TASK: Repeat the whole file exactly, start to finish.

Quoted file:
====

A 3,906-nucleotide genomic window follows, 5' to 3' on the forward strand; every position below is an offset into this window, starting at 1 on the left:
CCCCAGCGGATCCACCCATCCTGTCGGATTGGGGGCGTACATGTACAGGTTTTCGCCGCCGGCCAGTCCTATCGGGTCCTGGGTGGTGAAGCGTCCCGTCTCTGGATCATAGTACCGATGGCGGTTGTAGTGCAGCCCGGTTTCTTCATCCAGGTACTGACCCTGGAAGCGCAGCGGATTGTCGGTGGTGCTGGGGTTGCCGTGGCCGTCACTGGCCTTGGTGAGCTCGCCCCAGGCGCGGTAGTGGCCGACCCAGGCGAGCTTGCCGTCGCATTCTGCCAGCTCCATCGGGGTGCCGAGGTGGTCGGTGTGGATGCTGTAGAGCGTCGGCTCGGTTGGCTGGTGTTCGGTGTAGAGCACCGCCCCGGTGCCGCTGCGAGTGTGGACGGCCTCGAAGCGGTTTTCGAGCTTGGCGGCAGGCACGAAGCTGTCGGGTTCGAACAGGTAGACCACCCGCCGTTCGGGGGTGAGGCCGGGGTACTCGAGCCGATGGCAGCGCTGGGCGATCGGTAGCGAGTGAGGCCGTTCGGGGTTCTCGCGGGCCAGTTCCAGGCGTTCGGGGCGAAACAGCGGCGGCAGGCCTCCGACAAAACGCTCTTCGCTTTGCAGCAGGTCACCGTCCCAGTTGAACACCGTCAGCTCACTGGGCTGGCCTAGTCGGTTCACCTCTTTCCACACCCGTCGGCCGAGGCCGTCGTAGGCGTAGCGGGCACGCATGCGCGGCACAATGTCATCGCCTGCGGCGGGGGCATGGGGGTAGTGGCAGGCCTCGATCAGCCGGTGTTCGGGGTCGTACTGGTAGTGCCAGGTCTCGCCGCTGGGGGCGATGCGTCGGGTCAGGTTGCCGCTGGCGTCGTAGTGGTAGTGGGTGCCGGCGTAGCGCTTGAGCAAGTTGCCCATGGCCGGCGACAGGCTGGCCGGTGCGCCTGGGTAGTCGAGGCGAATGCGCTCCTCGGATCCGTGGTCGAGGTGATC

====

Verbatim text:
A 3,906-nucleotide genomic window follows, 5' to 3' on the forward strand; every position below is an offset into this window, starting at 1 on the left:
CCCCAGCGGATCCACCCATCCTGTCGGATTGGGGGCGTACATGTACAGGTTTTCGCCGCCGGCCAGTCCTATCGGGTCCTGGGTGGTGAAGCGTCCCGTCTCTGGATCATAGTACCGATGGCGGTTGTAGTGCAGCCCGGTTTCTTCATCCAGGTACTGACCCTGGAAGCGCAGCGGATTGTCGGTGGTGCTGGGGTTGCCGTGGCCGTCACTGGCCTTGGTGAGCTCGCCCCAGGCGCGGTAGTGGCCGACCCAGGCGAGCTTGCCGTCGCATTCTGCCAGCTCCATCGGGGTGCCGAGGTGGTCGGTGTGGATGCTGTAGAGCGTCGGCTCGGTTGGCTGGTGTTCGGTGTAGAGCACCGCCCCGGTGCCGCTGCGAGTGTGGACGGCCTCGAAGCGGTTTTCGAGCTTGGCGGCAGGCACGAAGCTGTCGGGTTCGAACAGGTAGACCACCCGCCGTTCGGGGGTGAGGCCGGGGTACTCGAGCCGATGGCAGCGCTGGGCGATCGGTAGCGAGTGAGGCCGTTCGGGGTTCTCGCGGGCCAGTTCCAGGCGTTCGGGGCGAAACAGCGGCGGCAGGCCTCCGACAAAACGCTCTTCGCTTTGCAGCAGGTCACCGTCCCAGTTGAACACCGTCAGCTCACTGGGCTGGCCTAGTCGGTTCACCTCTTTCCACACCCGTCGGCCGAGGCCGTCGTAGGCGTAGCGGGCACGCATGCGCGGCACAATGTCATCGCCTGCGGCGGGGGCATGGGGGTAGTGGCAGGCCTCGATCAGCCGGTGTTCGGGGTCGTACTGGTAGTGCCAGGTCTCGCCGCTGGGGGCGATGCGTCGGGTCAGGTTGCCGCTGGCGTCGTAGTGGTAGTGGGTGCCGGCGTAGCGCTTGAGCAAGTTGCCCATGGCCGGCGACAGGCTGGCCGGTGCGCCTGGGTAGTCGAGGCGAATGCGCTCCTCGGATCCGTGGTCGAGGTGATC